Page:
People are astounded at the amount of "work" I do, but it isn't work. It's bliss. I feel very lucky that I get to indulge in my bliss all day, every day.


 "Augmental", charcoal & graphite on paper, 67" x 53", ©Laurie Lipton
 

Can you describe your typical workflow when you’re working on your art? What are your tools of trade? What medium do you most often use and why?

I only use pencil, charcoal pencil and paper. Why? because it suits my imagery.
 
Which creative medium would you love to pursue but haven’t yet?

I am doing exactly what I want to do.


 "Last Night I Dreamt I Murdered Mommy", pencil on paper, 63.5x91 cm, ©Laurie Lipton
 
 
What toughest challenges have you faced as an artist during your art career? What is the biggest lesson you have learned so far?

The toughest challenge overall has been trying to make a living without compromising my vision. I've waitressed, worked in box offices, bars, whatever, in order to afford to make my art. Very few artists can support themselves from their art work. It's not easy & takes time. The biggest lesson I've learned? Not to listen to anyone when they say, "Do it this way & you'll make more money." Selling out doesn't work. Feeling passionate about what you're creating works.
 
What’s the best and worst advice you ever received in your art career?

Worst advice: add color.
Best advice: shut up and draw.


 "Lachrymose Lace", charcoal & pencil on paper, 57 x 40.2 cm/22 1/4" x 16" ©Laurie Lipton
 

What do you dislike about the art world? What is the hardest thing on being an artist? Is the artistic life lonely? What do you do to counteract it?

What I dislike about the Art World is that it's very clubby & prone to fashion trends. The hardest thing about being an artist is living in your head 24/7. It's dangerous in there. However I prefer being alone to being with people, so my choice of profession suits me.
 
Where do you see yourself in the future? Professionally, what’s your goal?

I would like a retrospective in LACMA and/or MOMA.
 
Do you have any tips or inspiring words for others? Maybe advice for beginning artists out there?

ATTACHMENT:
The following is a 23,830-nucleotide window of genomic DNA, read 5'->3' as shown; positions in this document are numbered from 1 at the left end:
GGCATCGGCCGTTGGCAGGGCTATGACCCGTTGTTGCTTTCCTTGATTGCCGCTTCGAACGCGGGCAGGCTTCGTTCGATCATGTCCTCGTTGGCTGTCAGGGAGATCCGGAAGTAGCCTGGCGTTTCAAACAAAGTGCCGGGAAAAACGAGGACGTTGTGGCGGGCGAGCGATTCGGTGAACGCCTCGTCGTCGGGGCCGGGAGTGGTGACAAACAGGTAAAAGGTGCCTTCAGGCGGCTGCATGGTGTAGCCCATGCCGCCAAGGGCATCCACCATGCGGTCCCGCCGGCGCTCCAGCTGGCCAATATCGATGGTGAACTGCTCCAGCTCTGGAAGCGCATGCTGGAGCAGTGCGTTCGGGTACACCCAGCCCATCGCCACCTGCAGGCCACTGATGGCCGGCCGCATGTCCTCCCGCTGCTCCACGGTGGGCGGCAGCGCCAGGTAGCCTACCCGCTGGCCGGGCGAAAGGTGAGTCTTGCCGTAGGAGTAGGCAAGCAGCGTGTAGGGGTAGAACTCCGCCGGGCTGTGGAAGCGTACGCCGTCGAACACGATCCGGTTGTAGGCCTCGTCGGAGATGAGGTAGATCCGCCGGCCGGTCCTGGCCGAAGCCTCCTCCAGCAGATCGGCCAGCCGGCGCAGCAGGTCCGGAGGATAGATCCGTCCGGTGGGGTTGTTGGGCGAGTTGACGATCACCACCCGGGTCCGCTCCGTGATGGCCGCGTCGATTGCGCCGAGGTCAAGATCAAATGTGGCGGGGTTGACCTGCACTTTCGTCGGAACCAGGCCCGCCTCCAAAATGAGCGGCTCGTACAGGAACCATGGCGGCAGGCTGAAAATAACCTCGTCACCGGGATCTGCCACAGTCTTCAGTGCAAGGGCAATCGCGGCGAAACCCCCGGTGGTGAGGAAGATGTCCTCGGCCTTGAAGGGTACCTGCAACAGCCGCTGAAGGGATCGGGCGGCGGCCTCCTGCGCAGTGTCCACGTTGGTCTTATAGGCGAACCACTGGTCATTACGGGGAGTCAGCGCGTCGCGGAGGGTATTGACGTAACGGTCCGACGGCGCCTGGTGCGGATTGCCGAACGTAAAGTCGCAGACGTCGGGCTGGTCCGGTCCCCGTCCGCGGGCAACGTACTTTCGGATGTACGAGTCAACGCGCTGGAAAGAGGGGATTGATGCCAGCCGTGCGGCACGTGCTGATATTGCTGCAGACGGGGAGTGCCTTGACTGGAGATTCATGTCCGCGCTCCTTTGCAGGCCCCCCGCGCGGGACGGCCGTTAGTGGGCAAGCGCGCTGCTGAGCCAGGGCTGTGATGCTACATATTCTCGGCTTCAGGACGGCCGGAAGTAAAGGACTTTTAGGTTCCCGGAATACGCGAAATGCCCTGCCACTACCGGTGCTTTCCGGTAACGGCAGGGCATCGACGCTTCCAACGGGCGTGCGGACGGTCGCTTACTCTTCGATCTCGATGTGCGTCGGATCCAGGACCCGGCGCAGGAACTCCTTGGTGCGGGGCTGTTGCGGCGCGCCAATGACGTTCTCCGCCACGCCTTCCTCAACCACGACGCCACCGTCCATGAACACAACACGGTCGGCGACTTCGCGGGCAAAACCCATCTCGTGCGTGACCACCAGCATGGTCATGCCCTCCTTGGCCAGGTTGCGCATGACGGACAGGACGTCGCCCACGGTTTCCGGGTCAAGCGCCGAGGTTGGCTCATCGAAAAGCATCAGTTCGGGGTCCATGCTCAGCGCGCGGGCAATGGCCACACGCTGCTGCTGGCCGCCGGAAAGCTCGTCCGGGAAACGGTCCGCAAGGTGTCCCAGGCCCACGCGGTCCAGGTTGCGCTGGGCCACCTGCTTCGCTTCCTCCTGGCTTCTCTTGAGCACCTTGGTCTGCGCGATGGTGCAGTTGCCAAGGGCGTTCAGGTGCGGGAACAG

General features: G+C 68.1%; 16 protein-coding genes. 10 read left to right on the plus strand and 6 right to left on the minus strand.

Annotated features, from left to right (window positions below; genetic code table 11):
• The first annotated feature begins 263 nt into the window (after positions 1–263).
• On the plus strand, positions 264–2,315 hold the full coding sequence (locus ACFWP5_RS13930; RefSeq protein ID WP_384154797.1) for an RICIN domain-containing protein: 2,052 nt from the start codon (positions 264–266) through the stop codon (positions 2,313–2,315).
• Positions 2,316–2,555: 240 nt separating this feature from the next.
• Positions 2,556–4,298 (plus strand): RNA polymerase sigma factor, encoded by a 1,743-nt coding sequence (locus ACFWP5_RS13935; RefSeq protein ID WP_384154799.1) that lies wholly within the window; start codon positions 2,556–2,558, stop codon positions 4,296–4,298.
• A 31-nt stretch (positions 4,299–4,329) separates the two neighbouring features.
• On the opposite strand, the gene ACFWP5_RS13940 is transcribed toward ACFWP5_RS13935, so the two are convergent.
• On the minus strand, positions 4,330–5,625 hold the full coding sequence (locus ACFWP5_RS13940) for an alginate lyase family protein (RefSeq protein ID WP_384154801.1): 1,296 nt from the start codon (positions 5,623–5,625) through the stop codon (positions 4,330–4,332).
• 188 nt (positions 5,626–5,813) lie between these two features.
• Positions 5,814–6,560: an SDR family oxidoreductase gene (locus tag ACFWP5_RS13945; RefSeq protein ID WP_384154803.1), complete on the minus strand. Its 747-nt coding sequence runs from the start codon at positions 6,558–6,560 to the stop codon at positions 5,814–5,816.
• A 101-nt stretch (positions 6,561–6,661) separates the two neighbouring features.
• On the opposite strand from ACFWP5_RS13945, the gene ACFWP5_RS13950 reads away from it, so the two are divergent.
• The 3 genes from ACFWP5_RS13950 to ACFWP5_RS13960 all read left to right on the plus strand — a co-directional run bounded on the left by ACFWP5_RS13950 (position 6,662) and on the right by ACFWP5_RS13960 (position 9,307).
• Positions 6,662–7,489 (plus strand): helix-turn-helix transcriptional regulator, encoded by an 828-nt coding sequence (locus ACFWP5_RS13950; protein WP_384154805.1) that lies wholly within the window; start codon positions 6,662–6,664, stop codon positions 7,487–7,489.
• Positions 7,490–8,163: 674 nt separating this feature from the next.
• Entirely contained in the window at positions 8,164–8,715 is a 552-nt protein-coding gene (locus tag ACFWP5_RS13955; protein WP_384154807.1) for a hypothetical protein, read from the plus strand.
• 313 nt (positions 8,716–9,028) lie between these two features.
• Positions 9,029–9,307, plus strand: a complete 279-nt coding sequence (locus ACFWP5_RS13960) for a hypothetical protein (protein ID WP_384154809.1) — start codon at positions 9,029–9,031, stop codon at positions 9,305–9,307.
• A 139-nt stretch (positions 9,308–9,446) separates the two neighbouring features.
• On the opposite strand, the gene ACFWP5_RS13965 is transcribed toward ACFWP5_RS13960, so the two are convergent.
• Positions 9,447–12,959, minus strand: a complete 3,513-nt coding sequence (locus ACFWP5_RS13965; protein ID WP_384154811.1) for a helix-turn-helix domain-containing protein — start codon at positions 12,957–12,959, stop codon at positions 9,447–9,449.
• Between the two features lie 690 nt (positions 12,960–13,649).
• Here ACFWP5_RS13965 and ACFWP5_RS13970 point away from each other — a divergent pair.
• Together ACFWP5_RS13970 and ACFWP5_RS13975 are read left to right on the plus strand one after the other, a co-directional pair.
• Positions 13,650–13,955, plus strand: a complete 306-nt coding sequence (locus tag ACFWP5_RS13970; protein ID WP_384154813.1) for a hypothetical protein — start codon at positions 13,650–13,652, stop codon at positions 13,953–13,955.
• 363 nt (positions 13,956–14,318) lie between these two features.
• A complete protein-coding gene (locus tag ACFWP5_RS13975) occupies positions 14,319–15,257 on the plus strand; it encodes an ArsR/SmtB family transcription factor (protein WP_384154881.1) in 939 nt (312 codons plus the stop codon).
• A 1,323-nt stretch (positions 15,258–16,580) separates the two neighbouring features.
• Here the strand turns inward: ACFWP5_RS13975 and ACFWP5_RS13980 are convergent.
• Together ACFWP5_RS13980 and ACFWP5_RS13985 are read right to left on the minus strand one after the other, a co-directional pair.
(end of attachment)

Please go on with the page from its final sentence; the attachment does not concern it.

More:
Students have asked me to share tips on how to draw. It's simple: sit down & draw. The more you draw, the better you get. Work = Mastery. People believe in magic & think that some secret short-cut will get them drawing like Rembrandt. No... it's only work, work & more work.


 Photo courtesy of James Scott
 
 
Your favorite art or life quote is ...

"Be regular and orderly in your life, so that you may be violent and original in your work. "
Gustave Flaubert
 
What are you doing when you’re not creating? What (other) hobbies do you have?

Sleeping, eating and annoying people.
 
Do you have an online portfolio or a blog where we can view your work?

Website www.laurielipton.com, Facebook


"Bone China 2010", charcoal & pencil on paper, 55 x 58 cms ©Laurie Lipton
 

Is there anything else you’d like to say? Is there any project you are working on right now or any ongoing event or exhibition you would like to share with our readers?

Any new projects, documentaries, or exhibitions will be posted on my website or my Facebook page, so please keep in touch!

Thank you dear Laurie, it was a honor to interview you, I wish you only the best for you and your art and already looking forward to see your new visions and works :)


By contributor Linda. November 2014. Find Oh, So Surreal on Facebook, Twitter, Tumblr, Pinterest, Google + or RSS.